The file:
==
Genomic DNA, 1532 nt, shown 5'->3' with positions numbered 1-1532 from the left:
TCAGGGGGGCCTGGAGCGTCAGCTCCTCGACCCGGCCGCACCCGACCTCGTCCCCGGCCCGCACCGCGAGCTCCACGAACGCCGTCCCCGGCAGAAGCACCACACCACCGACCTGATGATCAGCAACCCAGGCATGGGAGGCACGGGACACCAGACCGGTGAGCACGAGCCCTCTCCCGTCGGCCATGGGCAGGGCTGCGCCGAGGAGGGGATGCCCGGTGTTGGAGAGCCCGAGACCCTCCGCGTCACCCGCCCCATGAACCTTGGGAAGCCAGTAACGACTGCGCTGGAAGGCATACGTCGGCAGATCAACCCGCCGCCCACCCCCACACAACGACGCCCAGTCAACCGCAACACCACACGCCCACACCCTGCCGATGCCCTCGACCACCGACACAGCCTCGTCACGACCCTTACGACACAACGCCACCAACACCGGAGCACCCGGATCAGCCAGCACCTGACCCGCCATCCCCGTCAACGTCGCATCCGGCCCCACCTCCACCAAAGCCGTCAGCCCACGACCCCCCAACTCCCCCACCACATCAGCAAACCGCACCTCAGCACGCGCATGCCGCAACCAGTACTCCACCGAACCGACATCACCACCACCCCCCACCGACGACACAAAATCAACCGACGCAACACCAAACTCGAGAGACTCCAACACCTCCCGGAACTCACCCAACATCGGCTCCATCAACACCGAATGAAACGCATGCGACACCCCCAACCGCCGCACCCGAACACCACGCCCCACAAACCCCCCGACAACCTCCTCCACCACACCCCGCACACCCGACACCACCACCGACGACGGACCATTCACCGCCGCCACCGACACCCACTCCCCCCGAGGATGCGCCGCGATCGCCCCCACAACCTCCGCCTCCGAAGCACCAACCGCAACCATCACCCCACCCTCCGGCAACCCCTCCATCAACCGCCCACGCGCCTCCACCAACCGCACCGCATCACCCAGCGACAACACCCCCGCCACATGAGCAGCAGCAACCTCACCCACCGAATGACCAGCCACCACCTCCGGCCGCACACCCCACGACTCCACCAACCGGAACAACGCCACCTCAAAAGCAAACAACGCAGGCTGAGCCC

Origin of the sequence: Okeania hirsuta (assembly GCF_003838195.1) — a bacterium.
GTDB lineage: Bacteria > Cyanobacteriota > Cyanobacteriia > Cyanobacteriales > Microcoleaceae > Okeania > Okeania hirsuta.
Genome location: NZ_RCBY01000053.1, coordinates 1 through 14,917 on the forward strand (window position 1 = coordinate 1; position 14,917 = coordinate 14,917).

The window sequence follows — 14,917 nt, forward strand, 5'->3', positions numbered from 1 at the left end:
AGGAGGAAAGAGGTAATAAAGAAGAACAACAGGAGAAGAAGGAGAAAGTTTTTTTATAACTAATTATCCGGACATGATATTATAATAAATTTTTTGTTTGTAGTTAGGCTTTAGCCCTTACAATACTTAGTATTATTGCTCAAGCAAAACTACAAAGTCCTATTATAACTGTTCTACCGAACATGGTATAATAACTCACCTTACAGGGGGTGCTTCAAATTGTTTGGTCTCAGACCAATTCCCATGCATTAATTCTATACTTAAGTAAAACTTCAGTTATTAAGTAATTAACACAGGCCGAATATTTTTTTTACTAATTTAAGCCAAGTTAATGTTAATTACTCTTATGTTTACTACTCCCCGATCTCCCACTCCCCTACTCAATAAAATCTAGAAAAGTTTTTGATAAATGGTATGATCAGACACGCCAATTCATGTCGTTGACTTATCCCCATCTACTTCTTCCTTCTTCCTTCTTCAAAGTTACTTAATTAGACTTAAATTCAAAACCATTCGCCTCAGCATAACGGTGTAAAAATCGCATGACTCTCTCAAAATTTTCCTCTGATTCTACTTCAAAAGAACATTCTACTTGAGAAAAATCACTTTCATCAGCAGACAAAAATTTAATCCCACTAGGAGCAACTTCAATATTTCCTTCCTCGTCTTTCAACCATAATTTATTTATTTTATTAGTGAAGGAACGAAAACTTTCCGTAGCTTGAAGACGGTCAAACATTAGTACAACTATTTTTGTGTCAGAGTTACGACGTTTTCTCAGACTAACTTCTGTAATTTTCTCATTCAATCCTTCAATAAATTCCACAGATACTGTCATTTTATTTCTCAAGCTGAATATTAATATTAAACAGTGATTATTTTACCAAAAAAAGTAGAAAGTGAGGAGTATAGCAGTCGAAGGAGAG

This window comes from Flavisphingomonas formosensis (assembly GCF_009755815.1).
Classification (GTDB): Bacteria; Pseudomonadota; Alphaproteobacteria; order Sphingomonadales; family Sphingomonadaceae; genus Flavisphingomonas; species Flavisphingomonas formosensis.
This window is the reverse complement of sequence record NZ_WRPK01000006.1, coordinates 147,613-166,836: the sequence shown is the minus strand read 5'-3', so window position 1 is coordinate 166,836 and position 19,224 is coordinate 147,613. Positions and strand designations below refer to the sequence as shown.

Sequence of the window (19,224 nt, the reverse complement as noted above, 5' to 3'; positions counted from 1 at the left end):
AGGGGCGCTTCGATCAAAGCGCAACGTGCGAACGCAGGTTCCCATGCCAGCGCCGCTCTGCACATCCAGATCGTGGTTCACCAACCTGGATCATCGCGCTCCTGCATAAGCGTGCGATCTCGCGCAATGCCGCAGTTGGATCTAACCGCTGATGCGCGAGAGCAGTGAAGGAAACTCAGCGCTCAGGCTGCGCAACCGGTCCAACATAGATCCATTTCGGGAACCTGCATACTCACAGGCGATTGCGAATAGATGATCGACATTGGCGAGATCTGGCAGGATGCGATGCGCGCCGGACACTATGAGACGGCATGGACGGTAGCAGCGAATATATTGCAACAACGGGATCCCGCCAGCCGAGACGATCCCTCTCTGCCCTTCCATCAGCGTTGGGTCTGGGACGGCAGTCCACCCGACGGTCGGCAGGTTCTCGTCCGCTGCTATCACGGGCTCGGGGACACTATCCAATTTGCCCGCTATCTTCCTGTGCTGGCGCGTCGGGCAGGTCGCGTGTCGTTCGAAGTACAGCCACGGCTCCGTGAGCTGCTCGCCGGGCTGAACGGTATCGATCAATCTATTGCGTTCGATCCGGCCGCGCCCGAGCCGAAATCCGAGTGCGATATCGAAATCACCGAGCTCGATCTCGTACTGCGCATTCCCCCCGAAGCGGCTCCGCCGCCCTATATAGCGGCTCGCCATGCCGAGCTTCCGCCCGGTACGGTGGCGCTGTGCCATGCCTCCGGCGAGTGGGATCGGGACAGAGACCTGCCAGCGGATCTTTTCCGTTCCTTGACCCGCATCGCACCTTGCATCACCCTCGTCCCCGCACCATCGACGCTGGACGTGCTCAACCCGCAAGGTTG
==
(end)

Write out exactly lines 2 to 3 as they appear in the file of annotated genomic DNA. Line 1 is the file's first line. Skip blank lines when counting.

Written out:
TCAGGGGGGCCTGGAGCGTCAGCTCCTCGACCCGGCCGCACCCGACCTCGTCCCCGGCCCGCACCGCGAGCTCCACGAACGCCGTCCCCGGCAGAAGCACCACACCACCGACCTGATGATCAGCAACCCAGGCATGGGAGGCACGGGACACCAGACCGGTGAGCACGAGCCCTCTCCCGTCGGCCATGGGCAGGGCTGCGCCGAGGAGGGGATGCCCGGTGTTGGAGAGCCCGAGACCCTCCGCGTCACCCGCCCCATGAACCTTGGGAAGCCAGTAACGACTGCGCTGGAAGGCATACGTCGGCAGATCAACCCGCCGCCCACCCCCACACAACGACGCCCAGTCAACCGCAACACCACACGCCCACACCCTGCCGATGCCCTCGACCACCGACACAGCCTCGTCACGACCCTTACGACACAACGCCACCAACACCGGAGCACCCGGATCAGCCAGCACCTGACCCGCCATCCCCGTCAACGTCGCATCCGGCCCCACCTCCACCAAAGCCGTCAGCCCACGACCCCCCAACTCCCCCACCACATCAGCAAACCGCACCTCAGCACGCGCATGCCGCAACCAGTACTCCACCGAACCGACATCACCACCACCCCCCACCGACGACACAAAATCAACCGACGCAACACCAAACTCGAGAGACTCCAACACCTCCCGGAACTCACCCAACATCGGCTCCATCAACACCGAATGAAACGCATGCGACACCCCCAACCGCCGCACCCGAACACCACGCCCCACAAACCCCCCGACAACCTCCTCCACCACACCCCGCACACCCGACACCACCACCGACGACGGACCATTCACCGCCGCCACCGACACCCACTCCCCCCGAGGATGCGCCGCGATCGCCCCCACAACCTCCGCCTCCGAAGCACCAACCGCAACCATCACCCCACCCTCCGGCAACCCCTCCATCAACCGCCCACGCGCCTCCACCAACCGCACCGCATCACCCAGCGACAACACCCCCGCCACATGAGCAGCAGCAACCTCACCCACCGAATGACCAGCCACCACCTCCGGCCGCACACCCCACGACTCCACCAACCGGAACAACGCCACCTCAAAAGCAAACAACGCAGGCTGAGCCC

Origin of the sequence: Okeania hirsuta (assembly GCF_003838195.1) — a bacterium.